By Nasreddine Djebbi, IOL Correspondent
THE HAGUE , October 9, 2005 (IslamOnline.net) – A Dutch woman has reverted to Islam in a live interview on a Muslim-oriented radio in the Netherlands .
Meranda Houtenbos asked the presenter on Nio radio to make public her reversion with the start of the holy fasting month of Ramadan in the northwestern European country.
The 26-year-old woman was invited to the program to opine on Islam and Muslims in view of spreading stereotypes fueled by media and the rightists.
Raised Catholic, Houtenbos said she started reading about the Muslim faith after it had come under the spotlight in the wake of the 9/11 attacks.
“I preferred reading to giving my ear to media,” she said. “My Muslim friends have made the task easier for me and gave me books written by trustworthy scholars.”
“It was also thanks to a mosque nearby, whose imam has answered many of my questions.”
Radio Nio took to the airwaves on September 4 as a special service for Dutch Muslims. It is aimed at removing wrong notions on Muslims.
Muslims in Holland —estimated at one million out of the country’s 16 million—have established over the past 30 years hundreds of religious, social, and cultural organizations, many of which receive grants from the Dutch authorities.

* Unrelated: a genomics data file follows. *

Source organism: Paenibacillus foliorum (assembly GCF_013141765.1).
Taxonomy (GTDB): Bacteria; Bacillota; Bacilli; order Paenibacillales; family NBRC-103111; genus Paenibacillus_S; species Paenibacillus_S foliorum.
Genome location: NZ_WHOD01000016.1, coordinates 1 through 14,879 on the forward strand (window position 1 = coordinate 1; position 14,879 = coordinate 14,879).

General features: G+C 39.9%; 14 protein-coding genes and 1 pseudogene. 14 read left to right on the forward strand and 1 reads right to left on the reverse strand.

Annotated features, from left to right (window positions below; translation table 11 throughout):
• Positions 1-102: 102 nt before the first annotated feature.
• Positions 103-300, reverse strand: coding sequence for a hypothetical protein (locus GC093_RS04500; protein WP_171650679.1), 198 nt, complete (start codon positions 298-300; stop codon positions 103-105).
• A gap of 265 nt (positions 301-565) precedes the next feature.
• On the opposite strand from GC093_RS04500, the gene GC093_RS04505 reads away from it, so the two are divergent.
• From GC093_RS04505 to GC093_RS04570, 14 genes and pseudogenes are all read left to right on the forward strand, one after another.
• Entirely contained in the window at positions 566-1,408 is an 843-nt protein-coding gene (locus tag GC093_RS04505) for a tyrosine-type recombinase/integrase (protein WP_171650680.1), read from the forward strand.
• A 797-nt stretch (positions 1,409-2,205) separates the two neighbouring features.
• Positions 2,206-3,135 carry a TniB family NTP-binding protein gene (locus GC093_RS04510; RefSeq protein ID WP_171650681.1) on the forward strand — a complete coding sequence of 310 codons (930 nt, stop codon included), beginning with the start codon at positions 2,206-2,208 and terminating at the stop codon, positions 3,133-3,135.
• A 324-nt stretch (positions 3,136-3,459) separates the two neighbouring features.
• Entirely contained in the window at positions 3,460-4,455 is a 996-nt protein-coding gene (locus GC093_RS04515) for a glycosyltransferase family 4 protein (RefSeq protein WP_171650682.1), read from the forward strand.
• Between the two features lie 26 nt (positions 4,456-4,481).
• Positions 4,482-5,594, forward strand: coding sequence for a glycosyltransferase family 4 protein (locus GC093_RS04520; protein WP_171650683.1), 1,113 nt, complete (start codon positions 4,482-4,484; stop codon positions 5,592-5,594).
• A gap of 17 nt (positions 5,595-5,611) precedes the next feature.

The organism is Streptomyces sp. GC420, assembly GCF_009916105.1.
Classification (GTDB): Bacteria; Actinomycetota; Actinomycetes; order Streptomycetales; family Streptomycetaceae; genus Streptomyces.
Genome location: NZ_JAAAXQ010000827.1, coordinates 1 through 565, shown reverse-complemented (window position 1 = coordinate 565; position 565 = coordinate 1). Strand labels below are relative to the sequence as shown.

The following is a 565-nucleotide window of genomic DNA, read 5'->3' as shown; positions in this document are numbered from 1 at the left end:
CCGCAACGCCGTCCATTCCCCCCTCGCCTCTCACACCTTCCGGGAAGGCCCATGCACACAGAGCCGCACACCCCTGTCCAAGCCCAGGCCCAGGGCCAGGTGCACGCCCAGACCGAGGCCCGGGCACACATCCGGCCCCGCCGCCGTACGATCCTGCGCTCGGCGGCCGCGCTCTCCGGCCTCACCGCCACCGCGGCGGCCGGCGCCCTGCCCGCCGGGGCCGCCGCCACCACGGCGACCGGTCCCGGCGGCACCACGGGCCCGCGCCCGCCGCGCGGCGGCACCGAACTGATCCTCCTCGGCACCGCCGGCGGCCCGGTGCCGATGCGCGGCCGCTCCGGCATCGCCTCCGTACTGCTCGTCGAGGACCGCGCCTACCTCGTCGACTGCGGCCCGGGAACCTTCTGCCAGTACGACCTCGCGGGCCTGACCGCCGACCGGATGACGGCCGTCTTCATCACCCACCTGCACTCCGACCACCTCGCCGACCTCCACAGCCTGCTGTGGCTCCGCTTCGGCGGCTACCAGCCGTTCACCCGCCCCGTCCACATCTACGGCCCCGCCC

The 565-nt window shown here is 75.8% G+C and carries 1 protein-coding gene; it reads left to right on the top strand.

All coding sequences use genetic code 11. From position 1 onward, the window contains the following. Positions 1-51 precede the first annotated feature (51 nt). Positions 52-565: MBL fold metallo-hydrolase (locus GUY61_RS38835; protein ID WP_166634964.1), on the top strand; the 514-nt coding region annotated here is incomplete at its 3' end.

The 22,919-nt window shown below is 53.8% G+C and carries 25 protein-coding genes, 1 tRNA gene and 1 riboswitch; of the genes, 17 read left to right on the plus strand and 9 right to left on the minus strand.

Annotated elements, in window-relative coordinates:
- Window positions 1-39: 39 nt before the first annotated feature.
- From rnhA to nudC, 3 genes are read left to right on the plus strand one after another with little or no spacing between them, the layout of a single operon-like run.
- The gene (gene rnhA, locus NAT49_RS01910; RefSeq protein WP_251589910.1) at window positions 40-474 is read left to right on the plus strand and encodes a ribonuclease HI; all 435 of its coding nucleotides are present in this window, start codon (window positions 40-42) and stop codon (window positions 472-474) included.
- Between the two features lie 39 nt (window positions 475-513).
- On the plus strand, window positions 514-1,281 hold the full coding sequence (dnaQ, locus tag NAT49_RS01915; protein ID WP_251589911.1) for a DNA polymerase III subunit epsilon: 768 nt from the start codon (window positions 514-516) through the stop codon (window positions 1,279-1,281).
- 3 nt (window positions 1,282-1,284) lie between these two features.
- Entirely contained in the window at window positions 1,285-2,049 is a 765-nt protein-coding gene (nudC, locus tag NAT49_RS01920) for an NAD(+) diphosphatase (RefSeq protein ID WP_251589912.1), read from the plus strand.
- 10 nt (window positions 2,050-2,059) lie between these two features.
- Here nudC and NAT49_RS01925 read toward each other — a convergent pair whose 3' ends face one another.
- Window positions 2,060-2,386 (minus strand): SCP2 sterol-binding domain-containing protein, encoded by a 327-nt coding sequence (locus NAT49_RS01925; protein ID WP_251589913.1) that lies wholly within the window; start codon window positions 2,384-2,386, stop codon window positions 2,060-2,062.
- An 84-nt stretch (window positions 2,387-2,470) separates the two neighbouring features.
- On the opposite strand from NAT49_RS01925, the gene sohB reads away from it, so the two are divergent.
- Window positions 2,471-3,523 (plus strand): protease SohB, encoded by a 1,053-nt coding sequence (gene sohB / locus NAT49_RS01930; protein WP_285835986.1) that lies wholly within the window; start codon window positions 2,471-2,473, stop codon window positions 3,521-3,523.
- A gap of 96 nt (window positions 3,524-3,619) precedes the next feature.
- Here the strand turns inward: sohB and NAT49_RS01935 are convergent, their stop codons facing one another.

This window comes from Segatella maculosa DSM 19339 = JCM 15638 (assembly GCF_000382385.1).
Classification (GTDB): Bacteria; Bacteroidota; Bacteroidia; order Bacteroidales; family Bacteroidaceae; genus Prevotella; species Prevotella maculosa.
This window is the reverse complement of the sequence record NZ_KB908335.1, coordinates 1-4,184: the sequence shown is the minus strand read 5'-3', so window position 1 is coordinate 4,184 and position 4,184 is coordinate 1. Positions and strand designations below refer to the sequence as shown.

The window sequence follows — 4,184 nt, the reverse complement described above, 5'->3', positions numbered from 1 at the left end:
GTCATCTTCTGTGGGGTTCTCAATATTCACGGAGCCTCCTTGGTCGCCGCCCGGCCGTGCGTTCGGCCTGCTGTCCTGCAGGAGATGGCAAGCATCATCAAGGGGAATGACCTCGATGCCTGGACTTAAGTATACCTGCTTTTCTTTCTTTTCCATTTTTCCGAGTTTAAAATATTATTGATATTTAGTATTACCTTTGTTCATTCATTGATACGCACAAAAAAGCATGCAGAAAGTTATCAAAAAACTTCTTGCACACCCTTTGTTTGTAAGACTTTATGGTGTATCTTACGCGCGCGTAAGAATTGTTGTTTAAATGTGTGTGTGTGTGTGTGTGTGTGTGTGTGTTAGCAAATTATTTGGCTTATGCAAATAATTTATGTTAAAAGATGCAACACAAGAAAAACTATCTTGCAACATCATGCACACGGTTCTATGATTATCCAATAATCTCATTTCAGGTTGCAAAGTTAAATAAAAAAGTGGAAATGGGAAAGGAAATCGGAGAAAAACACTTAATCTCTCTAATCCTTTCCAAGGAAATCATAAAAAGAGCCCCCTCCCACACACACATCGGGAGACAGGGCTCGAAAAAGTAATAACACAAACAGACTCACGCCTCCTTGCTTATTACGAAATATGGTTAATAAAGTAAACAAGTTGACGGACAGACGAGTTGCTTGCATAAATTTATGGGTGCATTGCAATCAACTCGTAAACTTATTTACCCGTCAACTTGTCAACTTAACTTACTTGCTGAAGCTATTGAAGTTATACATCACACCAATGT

Houtenbos said she embraced Islam out of her own volition.
“Every person is entitled to choose his/her religion and I have singled out Islam,” she said in an impromptu interview.
She touched on clashes with her family over the new religion and how they tried hard to convince her to backtrack on her decision.
“Of course I feel alienated from my family, and my parents refused to cope with this new reality.”
Rami Sukraman, the imam who was present during the interview, said more Dutch people are reverting to Islam from all walks of life.
“Scientists, doctors, students and teachers have embraced Islam recently,” he told IslamOnline.net Sunday, October 9.
“At least one Dutch reverts to Islam monthly in my mosque,” he added.
Sukrman called on the new reverts to take difficulties into their strides and maintain close ties with their families no matter how harsh they treated them.
Rafik Ahmad Vris, who reverted to Islam in 1960s, said his parents had thought of embracing Islam at that time when they saw themselves how his behavior and life have changed for the better.
“But it’s not that easy nowadays since we see an avalanche of media outlets which tarnish the image of Islam and help spread Islamophobia,” he said.
Dutch Muslims have been experiencing hard times since the killing of filmmaker Theo Van Gogh at the hands of a Dutch-Moroccan.
Arsons on mosques and verbal assaults drove Europe ’s main rights and democracy watchdog, the Organization for Security and Cooperation in Europe (OSCE), to express concern in August at the increasing Dutch intolerance towards Muslims and the “climate of fear” under which the minority was living.